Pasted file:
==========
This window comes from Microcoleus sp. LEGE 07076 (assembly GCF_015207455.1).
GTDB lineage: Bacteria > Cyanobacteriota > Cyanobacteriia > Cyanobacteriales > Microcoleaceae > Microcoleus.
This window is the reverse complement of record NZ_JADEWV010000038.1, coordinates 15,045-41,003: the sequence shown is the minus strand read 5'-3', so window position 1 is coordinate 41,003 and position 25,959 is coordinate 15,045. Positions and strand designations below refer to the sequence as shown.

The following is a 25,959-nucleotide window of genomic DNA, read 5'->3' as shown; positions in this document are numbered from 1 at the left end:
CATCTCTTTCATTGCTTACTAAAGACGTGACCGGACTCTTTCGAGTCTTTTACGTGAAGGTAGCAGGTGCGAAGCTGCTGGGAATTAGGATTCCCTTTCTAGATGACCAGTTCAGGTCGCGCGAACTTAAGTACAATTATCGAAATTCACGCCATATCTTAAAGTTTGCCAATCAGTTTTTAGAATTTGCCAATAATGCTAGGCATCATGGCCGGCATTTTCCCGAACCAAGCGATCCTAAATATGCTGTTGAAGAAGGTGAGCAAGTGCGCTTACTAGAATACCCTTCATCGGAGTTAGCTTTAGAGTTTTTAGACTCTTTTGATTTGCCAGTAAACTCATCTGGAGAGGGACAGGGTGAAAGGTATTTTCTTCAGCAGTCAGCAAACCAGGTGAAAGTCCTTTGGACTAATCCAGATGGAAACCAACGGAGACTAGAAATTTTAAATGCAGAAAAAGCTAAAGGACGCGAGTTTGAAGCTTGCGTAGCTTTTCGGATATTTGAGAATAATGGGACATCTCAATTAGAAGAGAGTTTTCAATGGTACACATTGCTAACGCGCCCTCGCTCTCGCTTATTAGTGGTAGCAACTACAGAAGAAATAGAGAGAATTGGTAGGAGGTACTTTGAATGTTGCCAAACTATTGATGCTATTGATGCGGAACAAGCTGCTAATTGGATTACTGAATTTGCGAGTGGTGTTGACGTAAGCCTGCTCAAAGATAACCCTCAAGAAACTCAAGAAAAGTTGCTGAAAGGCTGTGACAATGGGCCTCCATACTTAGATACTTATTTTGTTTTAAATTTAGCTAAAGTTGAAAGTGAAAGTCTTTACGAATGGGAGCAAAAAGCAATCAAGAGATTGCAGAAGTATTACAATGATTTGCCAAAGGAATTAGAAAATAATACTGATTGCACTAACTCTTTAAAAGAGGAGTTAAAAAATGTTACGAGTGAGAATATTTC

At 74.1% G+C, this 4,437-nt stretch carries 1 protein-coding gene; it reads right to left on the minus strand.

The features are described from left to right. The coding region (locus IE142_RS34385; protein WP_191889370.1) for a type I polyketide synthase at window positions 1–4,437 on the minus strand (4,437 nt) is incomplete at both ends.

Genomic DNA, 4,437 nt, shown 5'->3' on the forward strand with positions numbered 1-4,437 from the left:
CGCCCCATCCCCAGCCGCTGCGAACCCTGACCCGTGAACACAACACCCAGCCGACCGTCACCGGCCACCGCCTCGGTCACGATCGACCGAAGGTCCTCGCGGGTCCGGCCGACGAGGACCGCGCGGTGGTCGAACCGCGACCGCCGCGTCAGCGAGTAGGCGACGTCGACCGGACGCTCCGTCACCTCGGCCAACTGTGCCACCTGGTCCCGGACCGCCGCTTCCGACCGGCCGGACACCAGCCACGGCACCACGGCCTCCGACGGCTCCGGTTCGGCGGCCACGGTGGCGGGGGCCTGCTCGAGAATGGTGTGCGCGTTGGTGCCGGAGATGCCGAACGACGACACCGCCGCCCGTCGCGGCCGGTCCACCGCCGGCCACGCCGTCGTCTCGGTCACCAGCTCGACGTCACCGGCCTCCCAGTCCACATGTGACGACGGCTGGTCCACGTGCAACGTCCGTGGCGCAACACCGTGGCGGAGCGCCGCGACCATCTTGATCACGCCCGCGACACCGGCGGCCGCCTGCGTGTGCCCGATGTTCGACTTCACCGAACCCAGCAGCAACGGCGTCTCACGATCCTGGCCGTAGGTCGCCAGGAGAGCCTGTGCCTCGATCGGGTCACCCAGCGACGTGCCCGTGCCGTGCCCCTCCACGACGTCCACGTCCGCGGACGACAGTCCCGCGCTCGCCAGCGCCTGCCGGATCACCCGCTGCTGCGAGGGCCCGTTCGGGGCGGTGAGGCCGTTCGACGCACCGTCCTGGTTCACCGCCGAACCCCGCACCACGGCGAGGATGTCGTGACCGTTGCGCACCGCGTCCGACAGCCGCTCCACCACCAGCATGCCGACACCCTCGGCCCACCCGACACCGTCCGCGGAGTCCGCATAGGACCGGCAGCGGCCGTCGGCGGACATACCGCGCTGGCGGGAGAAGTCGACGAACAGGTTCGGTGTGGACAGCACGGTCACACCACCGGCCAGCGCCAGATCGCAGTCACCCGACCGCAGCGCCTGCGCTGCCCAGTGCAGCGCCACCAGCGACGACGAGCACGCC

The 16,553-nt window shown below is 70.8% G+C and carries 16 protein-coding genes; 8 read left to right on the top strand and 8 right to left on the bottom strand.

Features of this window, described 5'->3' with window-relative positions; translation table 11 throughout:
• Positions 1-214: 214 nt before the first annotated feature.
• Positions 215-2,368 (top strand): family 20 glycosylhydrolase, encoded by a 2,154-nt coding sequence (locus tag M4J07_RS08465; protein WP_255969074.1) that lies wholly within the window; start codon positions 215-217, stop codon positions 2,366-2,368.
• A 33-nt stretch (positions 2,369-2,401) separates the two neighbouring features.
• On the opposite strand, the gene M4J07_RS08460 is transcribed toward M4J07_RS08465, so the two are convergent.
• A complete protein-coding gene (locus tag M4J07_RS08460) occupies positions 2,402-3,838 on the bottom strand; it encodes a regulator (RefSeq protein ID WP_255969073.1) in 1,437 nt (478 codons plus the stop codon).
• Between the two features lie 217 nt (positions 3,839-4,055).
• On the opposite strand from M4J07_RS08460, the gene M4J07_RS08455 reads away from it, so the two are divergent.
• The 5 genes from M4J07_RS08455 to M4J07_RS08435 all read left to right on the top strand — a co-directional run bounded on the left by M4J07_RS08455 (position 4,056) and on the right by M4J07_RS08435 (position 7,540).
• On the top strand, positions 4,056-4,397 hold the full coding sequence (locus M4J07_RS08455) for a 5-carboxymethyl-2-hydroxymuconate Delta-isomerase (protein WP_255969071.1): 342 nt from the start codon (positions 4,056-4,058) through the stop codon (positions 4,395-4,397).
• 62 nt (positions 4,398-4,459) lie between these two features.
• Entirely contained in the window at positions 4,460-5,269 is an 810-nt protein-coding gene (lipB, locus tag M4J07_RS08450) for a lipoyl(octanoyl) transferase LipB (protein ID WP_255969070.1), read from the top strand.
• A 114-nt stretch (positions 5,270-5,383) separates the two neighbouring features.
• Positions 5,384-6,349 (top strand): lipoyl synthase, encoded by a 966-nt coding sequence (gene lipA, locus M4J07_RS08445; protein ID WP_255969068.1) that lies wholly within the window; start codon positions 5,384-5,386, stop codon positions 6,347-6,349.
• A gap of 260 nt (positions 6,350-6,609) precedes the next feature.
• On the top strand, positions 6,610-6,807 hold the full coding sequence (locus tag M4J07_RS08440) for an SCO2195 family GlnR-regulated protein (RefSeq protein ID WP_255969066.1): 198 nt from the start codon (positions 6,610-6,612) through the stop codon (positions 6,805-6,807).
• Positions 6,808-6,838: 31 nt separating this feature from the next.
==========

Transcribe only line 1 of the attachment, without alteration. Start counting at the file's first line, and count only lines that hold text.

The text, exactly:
This window comes from Microcoleus sp. LEGE 07076 (assembly GCF_015207455.1).